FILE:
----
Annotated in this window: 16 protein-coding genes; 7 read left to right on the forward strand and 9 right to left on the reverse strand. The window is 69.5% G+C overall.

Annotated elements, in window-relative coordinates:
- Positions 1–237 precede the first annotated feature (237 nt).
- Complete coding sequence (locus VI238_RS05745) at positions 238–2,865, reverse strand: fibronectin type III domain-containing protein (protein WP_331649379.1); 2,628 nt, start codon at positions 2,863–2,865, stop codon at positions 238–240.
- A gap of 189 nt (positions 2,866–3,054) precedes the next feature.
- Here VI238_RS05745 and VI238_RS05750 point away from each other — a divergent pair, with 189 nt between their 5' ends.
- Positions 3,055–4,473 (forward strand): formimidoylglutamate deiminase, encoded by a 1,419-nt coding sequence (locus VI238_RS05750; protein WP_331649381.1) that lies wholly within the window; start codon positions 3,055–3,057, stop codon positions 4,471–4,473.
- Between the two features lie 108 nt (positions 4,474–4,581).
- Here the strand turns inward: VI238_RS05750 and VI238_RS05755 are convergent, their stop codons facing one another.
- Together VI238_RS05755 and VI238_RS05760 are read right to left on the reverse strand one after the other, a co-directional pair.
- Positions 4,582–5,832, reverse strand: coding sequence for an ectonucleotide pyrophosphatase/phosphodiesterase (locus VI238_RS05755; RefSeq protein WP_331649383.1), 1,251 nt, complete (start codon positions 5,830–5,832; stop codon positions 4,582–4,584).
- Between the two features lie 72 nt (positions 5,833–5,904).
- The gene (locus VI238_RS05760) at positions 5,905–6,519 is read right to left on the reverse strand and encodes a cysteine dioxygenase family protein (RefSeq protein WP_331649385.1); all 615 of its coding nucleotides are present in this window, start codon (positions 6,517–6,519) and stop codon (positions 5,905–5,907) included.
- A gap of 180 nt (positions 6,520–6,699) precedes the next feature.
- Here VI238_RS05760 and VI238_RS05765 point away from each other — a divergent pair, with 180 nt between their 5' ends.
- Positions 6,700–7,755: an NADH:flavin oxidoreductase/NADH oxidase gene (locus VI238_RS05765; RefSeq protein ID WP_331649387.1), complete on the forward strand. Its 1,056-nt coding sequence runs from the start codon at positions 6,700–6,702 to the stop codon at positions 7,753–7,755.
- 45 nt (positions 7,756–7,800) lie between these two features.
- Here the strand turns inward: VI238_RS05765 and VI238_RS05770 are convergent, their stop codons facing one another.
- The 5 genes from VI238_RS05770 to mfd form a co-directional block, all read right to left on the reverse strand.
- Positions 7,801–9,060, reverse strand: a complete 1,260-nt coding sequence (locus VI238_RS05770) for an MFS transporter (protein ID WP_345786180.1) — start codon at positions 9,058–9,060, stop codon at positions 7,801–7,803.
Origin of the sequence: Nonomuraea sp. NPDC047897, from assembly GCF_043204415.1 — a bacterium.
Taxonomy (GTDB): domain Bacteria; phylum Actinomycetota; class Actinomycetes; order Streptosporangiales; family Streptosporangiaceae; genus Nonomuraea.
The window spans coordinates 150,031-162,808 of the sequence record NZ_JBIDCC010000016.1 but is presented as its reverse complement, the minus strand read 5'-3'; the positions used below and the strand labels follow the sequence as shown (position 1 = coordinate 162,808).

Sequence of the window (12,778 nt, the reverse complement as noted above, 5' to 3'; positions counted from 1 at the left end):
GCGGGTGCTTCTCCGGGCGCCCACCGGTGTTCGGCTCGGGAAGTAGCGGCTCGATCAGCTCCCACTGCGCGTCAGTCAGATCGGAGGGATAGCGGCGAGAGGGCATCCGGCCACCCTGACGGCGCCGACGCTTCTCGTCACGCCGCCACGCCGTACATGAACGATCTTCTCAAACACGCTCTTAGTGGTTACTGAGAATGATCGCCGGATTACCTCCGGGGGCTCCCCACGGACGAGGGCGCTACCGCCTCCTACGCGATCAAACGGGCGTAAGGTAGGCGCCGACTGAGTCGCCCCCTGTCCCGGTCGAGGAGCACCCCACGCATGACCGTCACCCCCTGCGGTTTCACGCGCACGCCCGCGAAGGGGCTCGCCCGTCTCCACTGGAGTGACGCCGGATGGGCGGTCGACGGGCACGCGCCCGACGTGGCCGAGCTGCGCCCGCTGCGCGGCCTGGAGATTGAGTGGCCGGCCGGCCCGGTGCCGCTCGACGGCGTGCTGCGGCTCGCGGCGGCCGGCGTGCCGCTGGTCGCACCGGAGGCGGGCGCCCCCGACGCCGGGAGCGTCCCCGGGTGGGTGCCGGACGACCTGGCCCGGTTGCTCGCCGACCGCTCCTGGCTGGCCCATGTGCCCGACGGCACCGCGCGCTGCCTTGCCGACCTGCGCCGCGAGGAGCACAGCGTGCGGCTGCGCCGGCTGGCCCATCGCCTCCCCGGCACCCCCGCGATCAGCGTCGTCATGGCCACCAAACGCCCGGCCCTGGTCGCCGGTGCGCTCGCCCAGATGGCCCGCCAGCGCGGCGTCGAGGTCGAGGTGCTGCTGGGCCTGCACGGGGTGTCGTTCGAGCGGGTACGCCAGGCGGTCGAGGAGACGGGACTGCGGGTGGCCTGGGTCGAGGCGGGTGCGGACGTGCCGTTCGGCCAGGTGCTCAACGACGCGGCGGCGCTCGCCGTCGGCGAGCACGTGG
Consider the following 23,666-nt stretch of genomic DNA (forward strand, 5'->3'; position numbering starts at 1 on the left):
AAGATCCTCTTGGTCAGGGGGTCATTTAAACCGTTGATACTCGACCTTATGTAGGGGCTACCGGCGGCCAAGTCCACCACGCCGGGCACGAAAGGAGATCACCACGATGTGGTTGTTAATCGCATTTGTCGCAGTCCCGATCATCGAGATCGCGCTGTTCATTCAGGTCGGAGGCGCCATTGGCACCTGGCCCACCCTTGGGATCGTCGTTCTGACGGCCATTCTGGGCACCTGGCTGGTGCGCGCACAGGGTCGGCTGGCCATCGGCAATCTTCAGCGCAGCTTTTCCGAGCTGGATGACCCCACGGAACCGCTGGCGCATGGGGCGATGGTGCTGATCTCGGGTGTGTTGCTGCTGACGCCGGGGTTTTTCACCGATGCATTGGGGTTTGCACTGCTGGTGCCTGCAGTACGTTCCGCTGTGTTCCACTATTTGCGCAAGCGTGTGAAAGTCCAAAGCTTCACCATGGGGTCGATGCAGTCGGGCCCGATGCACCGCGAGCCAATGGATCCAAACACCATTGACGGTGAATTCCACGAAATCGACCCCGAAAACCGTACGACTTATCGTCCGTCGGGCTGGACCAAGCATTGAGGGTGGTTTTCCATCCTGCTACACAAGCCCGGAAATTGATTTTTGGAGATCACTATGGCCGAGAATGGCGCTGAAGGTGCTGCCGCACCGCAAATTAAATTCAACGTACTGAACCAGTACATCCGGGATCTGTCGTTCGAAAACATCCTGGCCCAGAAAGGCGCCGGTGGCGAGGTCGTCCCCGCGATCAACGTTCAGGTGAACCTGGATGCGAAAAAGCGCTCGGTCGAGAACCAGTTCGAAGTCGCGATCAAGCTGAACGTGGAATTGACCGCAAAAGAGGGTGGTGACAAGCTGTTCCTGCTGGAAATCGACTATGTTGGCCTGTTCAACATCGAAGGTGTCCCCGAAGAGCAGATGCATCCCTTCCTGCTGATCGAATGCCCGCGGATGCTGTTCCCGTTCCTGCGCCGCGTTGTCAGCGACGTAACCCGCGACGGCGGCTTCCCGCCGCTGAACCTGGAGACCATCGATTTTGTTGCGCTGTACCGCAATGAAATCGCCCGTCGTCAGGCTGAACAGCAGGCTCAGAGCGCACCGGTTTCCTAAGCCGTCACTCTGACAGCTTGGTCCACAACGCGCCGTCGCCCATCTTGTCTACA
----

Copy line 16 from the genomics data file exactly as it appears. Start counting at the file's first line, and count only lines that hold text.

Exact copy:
- Positions 6,700–7,755: an NADH:flavin oxidoreductase/NADH oxidase gene (locus VI238_RS05765; RefSeq protein ID WP_331649387.1), complete on the forward strand. Its 1,056-nt coding sequence runs from the start codon at positions 6,700–6,702 to the stop codon at positions 7,753–7,755.